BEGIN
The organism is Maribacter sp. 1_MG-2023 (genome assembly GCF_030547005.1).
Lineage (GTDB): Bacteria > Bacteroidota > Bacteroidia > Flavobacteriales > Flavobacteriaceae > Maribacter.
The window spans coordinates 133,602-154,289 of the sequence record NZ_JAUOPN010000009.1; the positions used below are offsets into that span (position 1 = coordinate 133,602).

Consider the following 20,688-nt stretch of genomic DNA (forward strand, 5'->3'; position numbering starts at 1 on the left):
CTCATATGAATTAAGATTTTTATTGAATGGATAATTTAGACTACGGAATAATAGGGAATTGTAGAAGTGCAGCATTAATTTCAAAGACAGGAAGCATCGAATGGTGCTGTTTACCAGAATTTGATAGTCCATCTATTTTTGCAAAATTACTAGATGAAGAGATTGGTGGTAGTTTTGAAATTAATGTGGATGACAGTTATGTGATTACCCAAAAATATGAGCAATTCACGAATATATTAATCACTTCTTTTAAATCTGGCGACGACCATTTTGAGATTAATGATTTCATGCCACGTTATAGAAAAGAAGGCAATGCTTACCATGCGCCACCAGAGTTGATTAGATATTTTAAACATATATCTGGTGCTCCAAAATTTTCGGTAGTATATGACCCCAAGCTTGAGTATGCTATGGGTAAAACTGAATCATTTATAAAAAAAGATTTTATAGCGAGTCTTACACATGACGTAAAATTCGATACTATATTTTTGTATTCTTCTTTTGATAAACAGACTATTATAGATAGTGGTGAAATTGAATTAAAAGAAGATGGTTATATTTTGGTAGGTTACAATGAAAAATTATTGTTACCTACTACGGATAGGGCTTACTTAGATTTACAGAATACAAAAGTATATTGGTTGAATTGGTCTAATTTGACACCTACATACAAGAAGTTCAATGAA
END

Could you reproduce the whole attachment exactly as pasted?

The organism is Maribacter sp. 1_MG-2023 (genome assembly GCF_030547005.1).
Lineage (GTDB): Bacteria > Bacteroidota > Bacteroidia > Flavobacteriales > Flavobacteriaceae > Maribacter.
The window spans coordinates 133,602-154,289 of the sequence record NZ_JAUOPN010000009.1; the positions used below are offsets into that span (position 1 = coordinate 133,602).

Consider the following 20,688-nt stretch of genomic DNA (forward strand, 5'->3'; position numbering starts at 1 on the left):
CTCATATGAATTAAGATTTTTATTGAATGGATAATTTAGACTACGGAATAATAGGGAATTGTAGAAGTGCAGCATTAATTTCAAAGACAGGAAGCATCGAATGGTGCTGTTTACCAGAATTTGATAGTCCATCTATTTTTGCAAAATTACTAGATGAAGAGATTGGTGGTAGTTTTGAAATTAATGTGGATGACAGTTATGTGATTACCCAAAAATATGAGCAATTCACGAATATATTAATCACTTCTTTTAAATCTGGCGACGACCATTTTGAGATTAATGATTTCATGCCACGTTATAGAAAAGAAGGCAATGCTTACCATGCGCCACCAGAGTTGATTAGATATTTTAAACATATATCTGGTGCTCCAAAATTTTCGGTAGTATATGACCCCAAGCTTGAGTATGCTATGGGTAAAACTGAATCATTTATAAAAAAAGATTTTATAGCGAGTCTTACACATGACGTAAAATTCGATACTATATTTTTGTATTCTTCTTTTGATAAACAGACTATTATAGATAGTGGTGAAATTGAATTAAAAGAAGATGGTTATATTTTGGTAGGTTACAATGAAAAATTATTGTTACCTACTACGGATAGGGCTTACTTAGATTTACAGAATACAAAAGTATATTGGTTGAATTGGTCTAATTTGACACCTACATACAAGAAGTTCAATGAA